The property reinsurance business at Beazley is being “challenged” by a heightened risk and weather environment, Patrick Hartigan, head of reinsurance at Beazley, told Monte Carlo Today.
“With wildfires it’s beginning to feel like Groundhog Day, and then a hurricane hitting the US, in this case Louisiana.
“We’re having challenges presented on a frequency of mid-level losses—not what the market has historically looked at, which is a severe Katrina-type event of $40 to $80 billion,” Hartigan said.
He stressed that the industry has historically looked at past events to determine whether the market needs to change.
“What we’ve had is three or four years of $5 billion to $30 billion events that have eroded any profits and caused this class to be in a quite difficult situation.
“It’s an issue we have as a reinsurance industry of pricing: looking too much in the rear-view mirror rather than looking forward.”
He said a lot of things were happening and while he would not necessarily equate them to climate change, he said: “It does feel as though this is being turbocharged and we’re seeing the effects of this in a heightened risk environment, with all sorts of perils.”
Hartigan was not including COVID-19 in that assessment because, he explained, that is a separate case.
“But purely for those things that we do normally cover, it’s really challenging us.”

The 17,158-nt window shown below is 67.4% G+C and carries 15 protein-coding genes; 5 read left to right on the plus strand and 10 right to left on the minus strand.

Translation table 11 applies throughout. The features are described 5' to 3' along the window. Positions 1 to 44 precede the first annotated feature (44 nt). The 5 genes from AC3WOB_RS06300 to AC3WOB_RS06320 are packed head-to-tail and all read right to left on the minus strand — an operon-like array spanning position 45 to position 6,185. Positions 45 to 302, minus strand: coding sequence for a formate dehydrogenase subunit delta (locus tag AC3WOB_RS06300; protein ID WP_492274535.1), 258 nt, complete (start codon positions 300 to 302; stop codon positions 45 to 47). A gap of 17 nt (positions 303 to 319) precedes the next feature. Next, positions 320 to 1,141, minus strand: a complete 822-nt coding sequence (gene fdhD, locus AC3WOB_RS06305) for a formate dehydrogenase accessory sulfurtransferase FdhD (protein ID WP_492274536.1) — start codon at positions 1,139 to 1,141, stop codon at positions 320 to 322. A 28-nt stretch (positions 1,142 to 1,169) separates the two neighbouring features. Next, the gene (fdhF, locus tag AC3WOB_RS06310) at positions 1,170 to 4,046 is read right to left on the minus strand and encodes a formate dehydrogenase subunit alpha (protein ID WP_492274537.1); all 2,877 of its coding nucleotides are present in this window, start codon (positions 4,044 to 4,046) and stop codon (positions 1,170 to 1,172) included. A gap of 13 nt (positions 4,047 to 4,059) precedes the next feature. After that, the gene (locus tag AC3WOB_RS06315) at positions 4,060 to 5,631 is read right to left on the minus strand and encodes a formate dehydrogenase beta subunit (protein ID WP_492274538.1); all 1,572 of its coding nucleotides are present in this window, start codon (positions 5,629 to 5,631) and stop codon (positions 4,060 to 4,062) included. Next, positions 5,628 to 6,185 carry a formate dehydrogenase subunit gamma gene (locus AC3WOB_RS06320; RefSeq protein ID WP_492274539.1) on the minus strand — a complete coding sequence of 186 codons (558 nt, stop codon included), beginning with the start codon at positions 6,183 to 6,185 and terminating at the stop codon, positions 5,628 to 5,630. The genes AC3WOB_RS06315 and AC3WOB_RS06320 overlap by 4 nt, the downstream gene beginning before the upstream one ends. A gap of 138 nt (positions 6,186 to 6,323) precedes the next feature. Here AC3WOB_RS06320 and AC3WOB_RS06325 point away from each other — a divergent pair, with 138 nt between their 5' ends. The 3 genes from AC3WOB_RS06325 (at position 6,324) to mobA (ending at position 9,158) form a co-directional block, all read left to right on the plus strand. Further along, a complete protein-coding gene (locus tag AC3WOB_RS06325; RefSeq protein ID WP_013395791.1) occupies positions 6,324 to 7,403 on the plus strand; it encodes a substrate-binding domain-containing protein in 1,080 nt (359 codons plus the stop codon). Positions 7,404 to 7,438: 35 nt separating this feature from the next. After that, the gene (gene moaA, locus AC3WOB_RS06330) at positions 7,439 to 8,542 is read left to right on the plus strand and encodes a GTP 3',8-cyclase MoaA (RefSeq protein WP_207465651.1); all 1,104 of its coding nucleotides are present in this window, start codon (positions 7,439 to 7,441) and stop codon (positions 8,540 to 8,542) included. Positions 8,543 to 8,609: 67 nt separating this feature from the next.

At Beazley, reinsurance is around 10 percent of the overall book, so it’s not a major part of the business, he said.
“We have catastrophe within our property and reinsurance divisions but we have taken a lower cat risk appetite, reducing from 2013 down to the current year.
“We’re looking at increasing that only next year, where we see the turning market. It will move much more rapidly into a harder market, and that’s the point at which we decide we need to take more risk—as long as we can price it adequately.”
“We have taken a lower cat risk appetite, reducing from 2013 down to the current year.”
Weaker balance sheets
Commenting on the impact of COVID-19 for reinsurance at Beazley, Hartigan said the division had not seen any significant effect on the flow of business.
“Normally if the economy does slow down, we’d expect that to filter through to our business, and it’s not necessarily evident. What it does mean however—and this is the other edge to it—is that balance sheets are weaker.
“They’re weaker because the investment environment is relatively weak through the recession or depression—whichever happens,” he said.
“That means that the balance sheets, the capital, are susceptible to weather events.”
This could lead to an increase in demand because companies are worried that they’ll have to deal with the dual effect of a hit on their asset side as well as their liability side, Hartigan explained.
“This is something people look at and say ‘we might take a more averse stance and buy more coverage’. That happened in the financial crisis of 2008, we saw an uptick in 2009.
“People needed to buy more, they were worried about their business, not just about earnings but also capital.
“We might see that even though you would expect some slowing down of the economy to result in fewer insurable interests,” he concluded.
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